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Monday, 20 June 2016

Introducing Alice

Hello all, I’m Alice and I’m the new SEPnet intern at Things We Don’t Know. I’ve just finished my third year studying physics at Royal Holloway, University of London, so I’ve just got my masters year left to go.

photograph of Alice Wayne

My interest in physics started in secondary school when I was taught about fundamental particles and forces. At that time, science had found neither the Higgs boson nor the Graviton, and I decided then that I would study physics and contribute toward the search. We’ve now found the Higgs boson, but as the Graviton still eludes us, I am writing my Research Review on the work that has been done so far at CERN to find it, or at least, to find where it isn’t.

Saturday, 18 June 2016

The Case of the Jumping Carbons

Imagine you are inside a nuclear reactor, a UK design. Not only are you inside it, but you are part of it; a carbon atom inside the graphite core which houses the control rods and fuel rods (the ‘moderator’). Around you the environment is glowing with heat and radiation, all given off in the splitting (fission) of uranium-235 nuclei. The temperature of 450°C is no problem, and you remain tightly bound in a lattice arrangement with your fellow carbons.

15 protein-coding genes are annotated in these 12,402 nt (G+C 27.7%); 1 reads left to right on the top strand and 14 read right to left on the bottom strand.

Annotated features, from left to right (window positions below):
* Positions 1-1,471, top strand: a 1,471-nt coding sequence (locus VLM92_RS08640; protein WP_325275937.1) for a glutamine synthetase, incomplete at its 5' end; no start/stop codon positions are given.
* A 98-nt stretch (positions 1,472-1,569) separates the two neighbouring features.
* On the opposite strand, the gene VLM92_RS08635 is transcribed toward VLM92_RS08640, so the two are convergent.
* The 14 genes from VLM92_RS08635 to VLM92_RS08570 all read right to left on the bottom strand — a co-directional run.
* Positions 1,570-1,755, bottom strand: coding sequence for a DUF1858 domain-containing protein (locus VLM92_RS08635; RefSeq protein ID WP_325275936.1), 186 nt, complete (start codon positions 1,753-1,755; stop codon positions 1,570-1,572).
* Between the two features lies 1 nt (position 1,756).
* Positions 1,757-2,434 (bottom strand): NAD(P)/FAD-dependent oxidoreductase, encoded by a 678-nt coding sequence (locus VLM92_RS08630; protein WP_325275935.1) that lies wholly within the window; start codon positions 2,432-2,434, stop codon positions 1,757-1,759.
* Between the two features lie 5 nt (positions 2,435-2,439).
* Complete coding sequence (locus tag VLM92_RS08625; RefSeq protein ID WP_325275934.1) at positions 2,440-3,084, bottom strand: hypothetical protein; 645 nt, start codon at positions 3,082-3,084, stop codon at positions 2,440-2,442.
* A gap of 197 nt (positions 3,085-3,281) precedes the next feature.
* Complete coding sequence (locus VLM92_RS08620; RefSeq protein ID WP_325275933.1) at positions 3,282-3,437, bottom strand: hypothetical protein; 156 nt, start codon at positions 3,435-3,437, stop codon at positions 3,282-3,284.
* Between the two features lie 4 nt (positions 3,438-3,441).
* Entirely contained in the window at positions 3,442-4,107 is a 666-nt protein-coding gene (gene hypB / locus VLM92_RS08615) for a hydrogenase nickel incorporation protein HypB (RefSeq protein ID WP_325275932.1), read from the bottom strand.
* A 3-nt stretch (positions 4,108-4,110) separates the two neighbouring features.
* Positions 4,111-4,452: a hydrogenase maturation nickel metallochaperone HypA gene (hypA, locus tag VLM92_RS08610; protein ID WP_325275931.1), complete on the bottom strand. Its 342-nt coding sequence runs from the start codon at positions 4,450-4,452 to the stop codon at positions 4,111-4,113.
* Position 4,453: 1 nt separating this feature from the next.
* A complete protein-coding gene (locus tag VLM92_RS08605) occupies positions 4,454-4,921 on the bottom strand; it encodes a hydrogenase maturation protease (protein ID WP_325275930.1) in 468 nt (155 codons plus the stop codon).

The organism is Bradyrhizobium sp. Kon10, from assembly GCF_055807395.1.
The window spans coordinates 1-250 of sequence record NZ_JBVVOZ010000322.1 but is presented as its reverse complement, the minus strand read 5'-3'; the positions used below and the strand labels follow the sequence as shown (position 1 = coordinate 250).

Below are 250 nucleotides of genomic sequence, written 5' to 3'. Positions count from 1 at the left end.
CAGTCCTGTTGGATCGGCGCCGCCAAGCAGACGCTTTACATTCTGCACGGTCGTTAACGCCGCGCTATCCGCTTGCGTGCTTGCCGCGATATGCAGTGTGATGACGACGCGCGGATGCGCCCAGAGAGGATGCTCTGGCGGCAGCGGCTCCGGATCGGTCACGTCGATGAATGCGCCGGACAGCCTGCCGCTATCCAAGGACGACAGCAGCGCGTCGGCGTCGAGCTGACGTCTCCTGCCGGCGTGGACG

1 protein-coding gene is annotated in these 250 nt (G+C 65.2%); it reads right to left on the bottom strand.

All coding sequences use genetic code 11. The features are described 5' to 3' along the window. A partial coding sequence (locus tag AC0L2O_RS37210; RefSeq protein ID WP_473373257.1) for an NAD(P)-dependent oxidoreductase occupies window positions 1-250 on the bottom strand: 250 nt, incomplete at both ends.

However, when the uranium nuclei split, they spit out more neutrons which pelt towards you at high speeds. One slams into you, and you slow it down, as is your job, so it travels at a suitable speed to cause more fission events. In this process you absorb the neutron’s energy, and get knocked out of your slot in the lattice. You whiz towards your fellow carbon atoms, knocking more out of their spaces like a billiard ball, wreaking havoc in the strict order of the graphite crystal. Eventually you transfer all of your extra energy to your neighbours and come to rest, filling a vacancy left by another displaced carbon or squeezing in between the orderly lattice layers (as an ‘interstitial’). Here you wait, ready to absorb the excess energy of the next neutron. The upheaval is routine to you, as during your life in the reactor you may switch places up to 30 times.

A finite element model of a graphite sample and how the model behaves when irradiated or heated. Image credit: Dr Graham Hall. Manchester University

This is just one atom, but what are the consequences of millions jumping around like this?